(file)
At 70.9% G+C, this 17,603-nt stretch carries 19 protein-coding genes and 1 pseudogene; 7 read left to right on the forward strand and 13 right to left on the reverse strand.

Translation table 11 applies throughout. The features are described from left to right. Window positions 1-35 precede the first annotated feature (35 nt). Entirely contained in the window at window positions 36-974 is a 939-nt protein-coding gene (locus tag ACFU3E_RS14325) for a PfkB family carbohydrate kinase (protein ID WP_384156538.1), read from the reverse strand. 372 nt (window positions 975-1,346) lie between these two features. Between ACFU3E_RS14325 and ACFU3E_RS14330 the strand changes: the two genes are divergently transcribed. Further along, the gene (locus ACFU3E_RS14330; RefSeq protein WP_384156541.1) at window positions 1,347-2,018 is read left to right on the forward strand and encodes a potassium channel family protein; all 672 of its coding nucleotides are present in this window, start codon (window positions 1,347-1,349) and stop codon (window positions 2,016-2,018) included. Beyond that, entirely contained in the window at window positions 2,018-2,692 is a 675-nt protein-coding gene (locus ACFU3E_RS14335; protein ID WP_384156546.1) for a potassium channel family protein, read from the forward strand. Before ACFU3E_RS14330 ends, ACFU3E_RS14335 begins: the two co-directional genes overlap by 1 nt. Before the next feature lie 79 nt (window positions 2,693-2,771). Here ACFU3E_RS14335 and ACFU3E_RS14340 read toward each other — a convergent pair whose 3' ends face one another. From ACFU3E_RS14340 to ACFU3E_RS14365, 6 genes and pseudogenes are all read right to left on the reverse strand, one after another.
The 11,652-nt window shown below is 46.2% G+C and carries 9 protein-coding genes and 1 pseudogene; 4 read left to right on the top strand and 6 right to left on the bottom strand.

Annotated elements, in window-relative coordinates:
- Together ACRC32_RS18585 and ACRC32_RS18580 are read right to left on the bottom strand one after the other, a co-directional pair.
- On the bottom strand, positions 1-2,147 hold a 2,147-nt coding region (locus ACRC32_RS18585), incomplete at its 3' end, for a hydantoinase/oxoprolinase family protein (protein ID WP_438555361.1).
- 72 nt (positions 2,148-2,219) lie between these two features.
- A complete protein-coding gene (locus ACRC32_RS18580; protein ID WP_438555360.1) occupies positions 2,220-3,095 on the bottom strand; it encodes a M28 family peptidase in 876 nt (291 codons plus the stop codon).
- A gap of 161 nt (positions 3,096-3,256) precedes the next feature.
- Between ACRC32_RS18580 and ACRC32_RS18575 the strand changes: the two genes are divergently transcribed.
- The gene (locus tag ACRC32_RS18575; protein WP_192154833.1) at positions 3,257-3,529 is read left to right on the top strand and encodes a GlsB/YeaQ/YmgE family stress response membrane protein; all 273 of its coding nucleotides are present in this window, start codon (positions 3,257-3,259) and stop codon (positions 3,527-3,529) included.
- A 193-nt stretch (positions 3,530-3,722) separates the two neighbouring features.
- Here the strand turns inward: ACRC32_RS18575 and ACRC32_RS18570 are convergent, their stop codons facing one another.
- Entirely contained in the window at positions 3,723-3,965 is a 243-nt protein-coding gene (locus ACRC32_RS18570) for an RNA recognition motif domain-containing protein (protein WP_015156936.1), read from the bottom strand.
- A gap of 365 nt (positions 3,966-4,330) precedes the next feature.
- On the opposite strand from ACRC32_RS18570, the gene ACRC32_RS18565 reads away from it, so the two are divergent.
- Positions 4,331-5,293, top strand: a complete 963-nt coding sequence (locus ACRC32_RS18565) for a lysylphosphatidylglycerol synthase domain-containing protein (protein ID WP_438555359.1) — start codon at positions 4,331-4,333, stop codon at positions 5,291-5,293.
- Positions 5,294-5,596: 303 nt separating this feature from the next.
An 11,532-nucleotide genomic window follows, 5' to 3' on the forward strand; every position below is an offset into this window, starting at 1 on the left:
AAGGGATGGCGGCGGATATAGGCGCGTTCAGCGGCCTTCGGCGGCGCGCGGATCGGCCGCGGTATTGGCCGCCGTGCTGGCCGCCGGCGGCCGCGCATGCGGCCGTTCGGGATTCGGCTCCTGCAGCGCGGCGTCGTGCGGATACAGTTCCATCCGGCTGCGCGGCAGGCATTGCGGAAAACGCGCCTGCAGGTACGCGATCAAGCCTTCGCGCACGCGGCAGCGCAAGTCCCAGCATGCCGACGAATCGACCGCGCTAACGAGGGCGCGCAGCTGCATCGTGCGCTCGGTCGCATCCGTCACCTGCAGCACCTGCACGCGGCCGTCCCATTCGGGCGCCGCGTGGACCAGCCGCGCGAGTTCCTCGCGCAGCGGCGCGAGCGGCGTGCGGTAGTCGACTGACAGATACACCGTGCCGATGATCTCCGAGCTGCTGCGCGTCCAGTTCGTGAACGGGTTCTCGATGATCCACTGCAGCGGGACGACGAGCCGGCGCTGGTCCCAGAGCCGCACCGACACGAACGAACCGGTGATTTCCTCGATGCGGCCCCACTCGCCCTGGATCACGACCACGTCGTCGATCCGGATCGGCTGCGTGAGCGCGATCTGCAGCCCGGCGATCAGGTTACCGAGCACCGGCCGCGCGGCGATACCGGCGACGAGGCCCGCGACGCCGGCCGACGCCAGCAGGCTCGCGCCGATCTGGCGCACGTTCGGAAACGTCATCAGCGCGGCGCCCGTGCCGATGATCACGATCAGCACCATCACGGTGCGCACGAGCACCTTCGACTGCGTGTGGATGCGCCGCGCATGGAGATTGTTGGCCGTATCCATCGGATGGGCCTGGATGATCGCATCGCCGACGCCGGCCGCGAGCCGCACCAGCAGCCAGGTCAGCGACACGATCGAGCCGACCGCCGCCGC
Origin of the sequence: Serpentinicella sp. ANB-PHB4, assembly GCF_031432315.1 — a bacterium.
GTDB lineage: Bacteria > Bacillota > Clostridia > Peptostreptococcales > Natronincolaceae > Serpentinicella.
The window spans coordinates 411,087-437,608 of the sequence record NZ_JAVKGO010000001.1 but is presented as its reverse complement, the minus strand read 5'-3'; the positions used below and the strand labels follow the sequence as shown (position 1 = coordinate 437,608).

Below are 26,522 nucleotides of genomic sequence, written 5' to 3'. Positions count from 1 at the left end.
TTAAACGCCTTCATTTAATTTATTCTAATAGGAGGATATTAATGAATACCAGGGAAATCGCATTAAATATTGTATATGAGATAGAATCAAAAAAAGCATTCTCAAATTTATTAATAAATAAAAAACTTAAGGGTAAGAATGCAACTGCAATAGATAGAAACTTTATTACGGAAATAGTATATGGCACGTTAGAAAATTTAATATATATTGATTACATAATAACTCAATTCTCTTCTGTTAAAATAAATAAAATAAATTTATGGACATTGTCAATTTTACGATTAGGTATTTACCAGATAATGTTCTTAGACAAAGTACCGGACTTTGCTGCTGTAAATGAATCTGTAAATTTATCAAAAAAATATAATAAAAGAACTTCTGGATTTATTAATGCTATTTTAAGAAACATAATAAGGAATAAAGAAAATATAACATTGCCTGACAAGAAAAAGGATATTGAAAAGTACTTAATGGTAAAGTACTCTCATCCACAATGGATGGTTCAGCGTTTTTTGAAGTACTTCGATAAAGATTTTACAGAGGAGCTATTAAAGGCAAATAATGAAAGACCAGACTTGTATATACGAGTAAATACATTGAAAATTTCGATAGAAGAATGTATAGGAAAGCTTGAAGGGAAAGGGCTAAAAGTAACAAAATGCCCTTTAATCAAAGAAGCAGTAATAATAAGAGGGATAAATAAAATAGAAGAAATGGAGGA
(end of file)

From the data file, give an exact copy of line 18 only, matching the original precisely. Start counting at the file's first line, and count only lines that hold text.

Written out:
- Positions 5,294-5,596: 303 nt separating this feature from the next.